I’m not one to buy pre-flavored water from the store, as they always have an artificial taste to me (and sometimes that’s exactly what the flavoring is). Instead, I prefer to infuse my own water. I bought a water infuser pitcher on amazon about a year ago and it has become one of my favorite kitchen items. It’s so much cheaper in the long run than buying infused water and it’s fun trying different flavors that you can make yourself. I’ve tried tons of different combinations, but one of my favorites that I keep going back to is cucumber, lemon and green tea. I make a big pitcher early in the week and it’ll last me the whole week (since I’m only home mornings and evenings to enjoy it).


If you don’t yet have an infuser pitcher, I highly recommend this one. The infuser basket is super easy to remove and clean, and it holds a lot more water than some other pitchers on the market. The recipe below can be used with any infuser pitcher though. Or you can half/quarter it if you have one of the smaller infuser water bottles to take on the go.




  • 1/2 cucumber, chopped
  • 1/2 lemon, cut into 4 slices
  • 1 green tea bag
  • Filtered water



  1. Add all of the chopped cucumber to the infuser basket first. Then add the tea bag.
  2. Squeeze each lemon slice into the pitcher itself, then add the lemon slice into the infuser basket. This way you get more of a lemon flavor in your water.
  3. Fill your pitcher with filtered water.
  4. Assemble your pitcher and let the water infuse overnight, or for about 8 hours.





*Another way to easily flavor your water on the go is to buy True Lemon packets. This is the only store-bought water flavoring I’ve found to actually be healthy and not full of artificial stuff. It’s just crystallized lemon with no preservatives or sugar. I use these in my water while I’m at work, and a little bit goes a very long way to add a nice tangy lemon flavor.


What are your favorite ways to infuse your water? I’d love to hear some of your flavor combinations!

Yoga Teacher Training: Weekend 1

This past weekend was one I had been waiting for since last summer. One that seemed so far away for so long, until it was finally here. One that I was both excited and nervous for. To say that my first Bella Vita yoga teacher training weekend was incredible would be an understatement. I didn’t expect how much we would learn, grow and come together as a group in only three days. And I didn’t expect to leave Sunday evening feeling like I was on cloud nine and immediately wanting more.


Got me a fancy new yoga bag!


The YTT weekend officially began Friday night at the NoDa Yoga studio. I showed up and saw the 13 faces of the fellow students I’d be spending the next 8 months with. I was pretty anxious at that point, as I am in most new situations with people I’ve never met. Our instructors, Carrie and Jillian, invited us into a candlelit room they had beautifully set up. I found my name in the circle and took a seat on my assigned bolster. From there Carrie led us through a meditation, which I was grateful for since I was still quite nervous. We were then asked to write down one of our fears on a piece of paper so that we could burn it, as a sign of letting it go. I have a lot of fears, but I wrote “death” on my paper, since that’s the fear I’ve held onto for so long. I shared my fear with the group and then gently let it burn away.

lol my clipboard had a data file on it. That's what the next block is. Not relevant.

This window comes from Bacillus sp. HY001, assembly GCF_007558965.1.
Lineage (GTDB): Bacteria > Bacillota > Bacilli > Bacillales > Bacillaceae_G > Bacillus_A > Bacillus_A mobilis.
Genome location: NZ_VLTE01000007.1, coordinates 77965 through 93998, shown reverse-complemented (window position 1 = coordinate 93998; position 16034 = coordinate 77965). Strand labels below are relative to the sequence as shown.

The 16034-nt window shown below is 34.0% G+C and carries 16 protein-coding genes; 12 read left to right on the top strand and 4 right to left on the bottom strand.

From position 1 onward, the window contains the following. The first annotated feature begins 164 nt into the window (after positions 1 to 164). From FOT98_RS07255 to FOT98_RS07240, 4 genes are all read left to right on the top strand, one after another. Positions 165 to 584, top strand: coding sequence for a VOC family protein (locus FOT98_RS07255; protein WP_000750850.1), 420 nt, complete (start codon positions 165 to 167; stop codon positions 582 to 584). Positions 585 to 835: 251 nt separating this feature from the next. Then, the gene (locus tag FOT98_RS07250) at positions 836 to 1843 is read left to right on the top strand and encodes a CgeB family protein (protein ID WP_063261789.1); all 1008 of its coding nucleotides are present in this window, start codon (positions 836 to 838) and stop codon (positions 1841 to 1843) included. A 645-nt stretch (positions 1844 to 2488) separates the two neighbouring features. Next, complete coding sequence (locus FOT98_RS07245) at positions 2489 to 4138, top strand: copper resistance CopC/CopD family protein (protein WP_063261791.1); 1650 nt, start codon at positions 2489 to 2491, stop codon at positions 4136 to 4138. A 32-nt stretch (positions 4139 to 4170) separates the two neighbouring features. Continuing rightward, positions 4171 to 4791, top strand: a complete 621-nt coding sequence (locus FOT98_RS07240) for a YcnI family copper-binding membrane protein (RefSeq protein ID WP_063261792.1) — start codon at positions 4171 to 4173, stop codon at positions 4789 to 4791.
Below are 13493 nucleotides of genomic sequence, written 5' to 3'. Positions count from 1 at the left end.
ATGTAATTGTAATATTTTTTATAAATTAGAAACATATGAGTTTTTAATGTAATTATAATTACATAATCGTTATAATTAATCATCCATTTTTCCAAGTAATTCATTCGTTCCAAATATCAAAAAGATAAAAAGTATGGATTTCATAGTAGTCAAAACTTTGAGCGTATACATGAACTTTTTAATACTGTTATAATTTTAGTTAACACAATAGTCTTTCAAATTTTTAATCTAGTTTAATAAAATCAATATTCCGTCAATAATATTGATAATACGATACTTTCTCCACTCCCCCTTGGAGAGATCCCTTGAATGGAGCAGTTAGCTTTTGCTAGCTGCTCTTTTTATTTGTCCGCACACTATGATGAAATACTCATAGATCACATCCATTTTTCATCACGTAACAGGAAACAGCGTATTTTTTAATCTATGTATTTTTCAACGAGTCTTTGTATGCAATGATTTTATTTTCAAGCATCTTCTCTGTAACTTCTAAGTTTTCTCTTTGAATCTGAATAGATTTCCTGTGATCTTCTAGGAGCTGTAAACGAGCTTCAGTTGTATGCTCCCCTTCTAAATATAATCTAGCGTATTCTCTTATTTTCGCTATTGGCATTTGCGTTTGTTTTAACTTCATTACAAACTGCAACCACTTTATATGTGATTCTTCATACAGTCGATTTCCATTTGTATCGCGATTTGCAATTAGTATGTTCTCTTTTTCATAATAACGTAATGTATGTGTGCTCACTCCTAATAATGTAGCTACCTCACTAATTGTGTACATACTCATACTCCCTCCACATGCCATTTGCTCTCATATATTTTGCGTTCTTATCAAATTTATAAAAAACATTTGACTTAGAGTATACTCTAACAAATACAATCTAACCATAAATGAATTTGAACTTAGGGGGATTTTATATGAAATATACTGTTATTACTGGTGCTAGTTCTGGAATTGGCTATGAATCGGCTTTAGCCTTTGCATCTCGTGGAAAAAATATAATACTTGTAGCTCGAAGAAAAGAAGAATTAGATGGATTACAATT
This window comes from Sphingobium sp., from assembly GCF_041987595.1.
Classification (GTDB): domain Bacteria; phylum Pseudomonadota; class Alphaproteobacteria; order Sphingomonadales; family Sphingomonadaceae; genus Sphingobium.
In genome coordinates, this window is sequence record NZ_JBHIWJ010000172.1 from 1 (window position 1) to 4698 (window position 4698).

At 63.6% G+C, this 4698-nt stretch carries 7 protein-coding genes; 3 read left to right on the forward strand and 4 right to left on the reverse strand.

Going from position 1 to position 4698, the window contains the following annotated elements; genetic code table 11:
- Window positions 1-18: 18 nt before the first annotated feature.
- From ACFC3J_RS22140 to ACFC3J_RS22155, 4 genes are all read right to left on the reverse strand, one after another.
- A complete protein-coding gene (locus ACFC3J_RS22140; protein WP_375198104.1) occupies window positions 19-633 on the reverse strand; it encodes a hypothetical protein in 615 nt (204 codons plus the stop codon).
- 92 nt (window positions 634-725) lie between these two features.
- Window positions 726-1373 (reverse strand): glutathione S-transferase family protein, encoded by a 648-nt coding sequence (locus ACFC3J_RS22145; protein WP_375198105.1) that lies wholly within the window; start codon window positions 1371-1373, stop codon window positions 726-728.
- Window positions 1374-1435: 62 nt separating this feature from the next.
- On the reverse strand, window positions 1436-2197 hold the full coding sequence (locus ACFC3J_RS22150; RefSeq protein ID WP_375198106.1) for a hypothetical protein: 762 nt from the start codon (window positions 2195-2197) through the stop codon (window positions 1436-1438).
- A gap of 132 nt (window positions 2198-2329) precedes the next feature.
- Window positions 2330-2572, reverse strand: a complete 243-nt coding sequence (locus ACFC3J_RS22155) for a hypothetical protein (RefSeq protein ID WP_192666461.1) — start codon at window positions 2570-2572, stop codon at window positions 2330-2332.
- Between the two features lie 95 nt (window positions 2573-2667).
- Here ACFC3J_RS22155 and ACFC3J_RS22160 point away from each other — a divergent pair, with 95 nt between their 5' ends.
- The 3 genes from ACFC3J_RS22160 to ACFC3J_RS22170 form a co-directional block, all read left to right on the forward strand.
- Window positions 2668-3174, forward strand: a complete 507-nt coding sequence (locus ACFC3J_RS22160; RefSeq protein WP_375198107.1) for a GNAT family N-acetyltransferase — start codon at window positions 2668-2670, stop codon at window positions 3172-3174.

We all went around the room introducing ourselves, describing how we felt in a word or two, and stating our intentions for both the weekend and the entire program. My intention was to be open to learning through the weekend, and overall to find a part of myself that had been lost or suppressed. We ended the night with our first of many yoga practices led by Carrie. It was really nice practicing in a candlelit room surrounded by others who were there for the same purpose. I left that night already feeling ready for the next day.


Our first group yoga practice (photo courtesy of Jillian Longsworth)



On Saturday we met bright and early with Jillian to talk about the different types of Pranayama breathing techniques. But first, we had more of an in-depth sharing experience about what brought each of us to yoga and to the training program. And I must say, I was completely inspired by the group. The honesty and vulnerability presented was amazing, and I really appreciated hearing all about each person’s life path up until that point. I ended up telling my whole story, which included my mental health issues, divorce, blog writing and yoga journey. I felt that my story was well-received and respected by the group, and I could tell that we all had a closer connection with each other after everyone had shared.


Pranayama is a Sanskrit word that basically translates to “controlled breathing.” The breath is the most important aspect of yoga, because it’s what sustains us and allows us to live. Even if we’re not practicing yoga poses, as long as we’re mindfully breathing we’re still practicing yoga. So it makes sense that our yoga education would start here. Jillian led us through a thorough discussion of the different types of breath, from the well-known Ujjayi (ocean breath) to the lesser-known Sitali (cooling breath), Nadi Shodhana (alternate nostril breath), Dirgha (3-part breath) and Kapalabhati (breath of fire). We practiced all of the techniques together and then paired up to do more of a breath observation in each other. We focused on aspects like frequency, quality and depth. It was interesting to compare how I perceived my normal breathing and how someone else physically viewed my breathing.